List of Panels:
Overview below, more pictures, portraits and stories on the individual panel pages
I planned the subject of this panel – labor – to be partner to that of the previous one – education. Their unity as paired pillars of society is seen when looking at the entrance that they flank.
My intention with this panel is to honor labor, the work we do with our hands. Work performed by men, women, children and animals. Work performed for pay, for the household, and for the satisfaction of accomplishing something in the physical world.
The upper part of the panel expresses independence in terms of the ranching life. Ranching continues to be important in our region, increasingly for local consumption of meat by a community that values self- sufficiency.
Then the idea struck me to use the utility door as part of the subject: independence achieved through the vote. 2020 is the 100-year anniversary of women’s suffrage in our country and I decided to show them walking through this open door of opportunity.
I took advantage of the painted door’s panels to write milestones in voting rights. Sometimes narrative paintings benefit from the addition of writing! See them up close and find out why there’s a bike in this scene on the panel page.
This section has a lot of subject spill over from one panel to the next, as you will see here.
This panel represents wine making in our county. The words at the top of the panels relate to many parts of our history, but especially to the scenes below. Fine wine is an expression of the earth from which the vines grow and Mendocino County is one of California’s largest and most climatically diverse grape-growing regions. Notice the heightened earth tones of the panel’s background landscape.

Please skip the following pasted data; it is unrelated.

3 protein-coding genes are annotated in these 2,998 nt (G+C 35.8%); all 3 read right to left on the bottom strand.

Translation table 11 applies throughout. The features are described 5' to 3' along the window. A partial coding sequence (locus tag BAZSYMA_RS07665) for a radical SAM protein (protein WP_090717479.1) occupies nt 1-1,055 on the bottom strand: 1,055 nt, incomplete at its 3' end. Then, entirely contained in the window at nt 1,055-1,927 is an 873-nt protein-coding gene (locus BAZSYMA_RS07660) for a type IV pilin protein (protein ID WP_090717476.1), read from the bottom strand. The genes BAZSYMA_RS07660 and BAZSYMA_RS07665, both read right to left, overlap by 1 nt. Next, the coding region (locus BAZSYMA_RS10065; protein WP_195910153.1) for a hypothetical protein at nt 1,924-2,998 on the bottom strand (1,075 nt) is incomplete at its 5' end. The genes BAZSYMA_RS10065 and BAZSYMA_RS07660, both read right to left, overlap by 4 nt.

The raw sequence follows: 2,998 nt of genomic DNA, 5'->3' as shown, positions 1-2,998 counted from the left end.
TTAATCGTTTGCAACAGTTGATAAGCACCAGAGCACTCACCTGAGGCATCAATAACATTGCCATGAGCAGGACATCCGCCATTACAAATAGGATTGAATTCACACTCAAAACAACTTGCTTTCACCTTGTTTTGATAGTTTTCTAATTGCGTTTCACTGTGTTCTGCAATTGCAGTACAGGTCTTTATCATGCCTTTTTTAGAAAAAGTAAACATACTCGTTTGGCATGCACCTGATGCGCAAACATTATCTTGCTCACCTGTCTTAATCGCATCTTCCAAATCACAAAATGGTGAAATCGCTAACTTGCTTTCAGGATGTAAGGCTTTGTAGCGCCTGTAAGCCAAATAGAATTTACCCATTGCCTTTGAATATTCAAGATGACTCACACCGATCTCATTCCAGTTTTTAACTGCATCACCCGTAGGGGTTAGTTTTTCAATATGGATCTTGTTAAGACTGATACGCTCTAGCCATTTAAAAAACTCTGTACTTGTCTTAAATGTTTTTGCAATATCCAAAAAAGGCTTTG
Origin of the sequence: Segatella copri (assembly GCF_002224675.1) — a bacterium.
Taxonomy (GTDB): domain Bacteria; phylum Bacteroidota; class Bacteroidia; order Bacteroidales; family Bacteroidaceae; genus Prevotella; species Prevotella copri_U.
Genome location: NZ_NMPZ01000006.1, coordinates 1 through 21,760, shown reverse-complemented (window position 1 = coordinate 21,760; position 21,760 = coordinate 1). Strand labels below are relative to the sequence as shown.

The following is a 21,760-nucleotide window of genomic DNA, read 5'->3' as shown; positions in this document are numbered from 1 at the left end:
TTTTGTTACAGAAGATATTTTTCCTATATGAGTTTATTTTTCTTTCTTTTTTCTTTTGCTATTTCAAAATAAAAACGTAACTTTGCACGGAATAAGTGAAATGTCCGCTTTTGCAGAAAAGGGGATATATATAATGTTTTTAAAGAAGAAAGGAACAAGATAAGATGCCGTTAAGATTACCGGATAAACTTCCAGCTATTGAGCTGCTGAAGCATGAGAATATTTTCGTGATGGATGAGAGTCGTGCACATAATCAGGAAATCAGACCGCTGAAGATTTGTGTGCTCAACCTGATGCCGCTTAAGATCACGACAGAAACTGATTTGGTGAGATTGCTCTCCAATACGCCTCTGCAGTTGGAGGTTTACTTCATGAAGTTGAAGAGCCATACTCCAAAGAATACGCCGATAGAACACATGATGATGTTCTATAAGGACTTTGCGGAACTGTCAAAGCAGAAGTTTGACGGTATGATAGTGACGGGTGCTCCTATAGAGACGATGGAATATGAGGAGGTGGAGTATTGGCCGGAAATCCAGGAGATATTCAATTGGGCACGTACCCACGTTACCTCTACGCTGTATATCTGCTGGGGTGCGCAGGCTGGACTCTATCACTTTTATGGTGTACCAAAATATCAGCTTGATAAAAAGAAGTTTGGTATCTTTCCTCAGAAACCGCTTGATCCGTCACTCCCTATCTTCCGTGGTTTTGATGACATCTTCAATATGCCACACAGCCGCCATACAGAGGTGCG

Three iconic wine pioneers are portrayed in the foreground: Charlie Barra, Barney Fetzer, and John Parducci. Notice the woman driving in her ’20s car behind them. This is Anna Morrison Reed, who was an influential suffragist, lecturer and publisher from Ukiah. She also campaigned against prohibition and in defense of the vineyards, uniting the themes of this panel and the previous one.
Another instance of spill over between panels is the contemporary winemaker Cesar Toxqui sampling his barrel in the next panel, love.
The Hippie arrival and back-to-the-land movement is the subject of this panel, surmounted by the word “love” for “the love generation” and “The Summer of Love” in 1967.
In the panel you see a communal group in their garden, preparing ground, growing vegetables and tending their thriving Indica marijuana plants.
San Francisco was the epicenter of the “Summer of Love,” and during the next decade many flower children (and their actual children) moved north, including throughout Mendocino County, to live close to the earth, with an emphasis on sharing, openness and peace.
Over time, the newcomers and the established community transformed each other to produce the diverse and mostly tolerant society we now enjoy. The hippies put down roots and created an economic niche for themselves by cultivating marijuana. This underground economy had a huge boosting effect on the region.
As we enter legalization in California, there are huge hurdles to overcome, but Mendocino County has become a leader in high quality marijuana cultivation and products, including those used for medicinal purposes.
The love panel is finished, with so much more! It is the most populous, with 21 figures, most of which are portraits and can be seen on the panel page.
In this panel we again see the old and the new, this time embodied in the same structure: this Spanish-style edifice historically was Saint Mary of the Angels Catholic Church, and many people who saw the mural when I was working on this panel said, “Oh, we were married there!”
But young girls who see the panel often say, “Look Mommy, that’s where my dance class is!” because now the beautifully renovated building is home to the School of Performing Arts & Cultural Education, commonly known as SPACE Theater.
This panel represents creativity in the arts, whether visual, literary, performing, dance or theater.
See the figures taking shape on the right. The left photo shows how the cracks between panels both divide the scenes and get crossed over. There is also a surprise portrait in the panel. Well, not so surprising. HINT: she wears cowboy boots…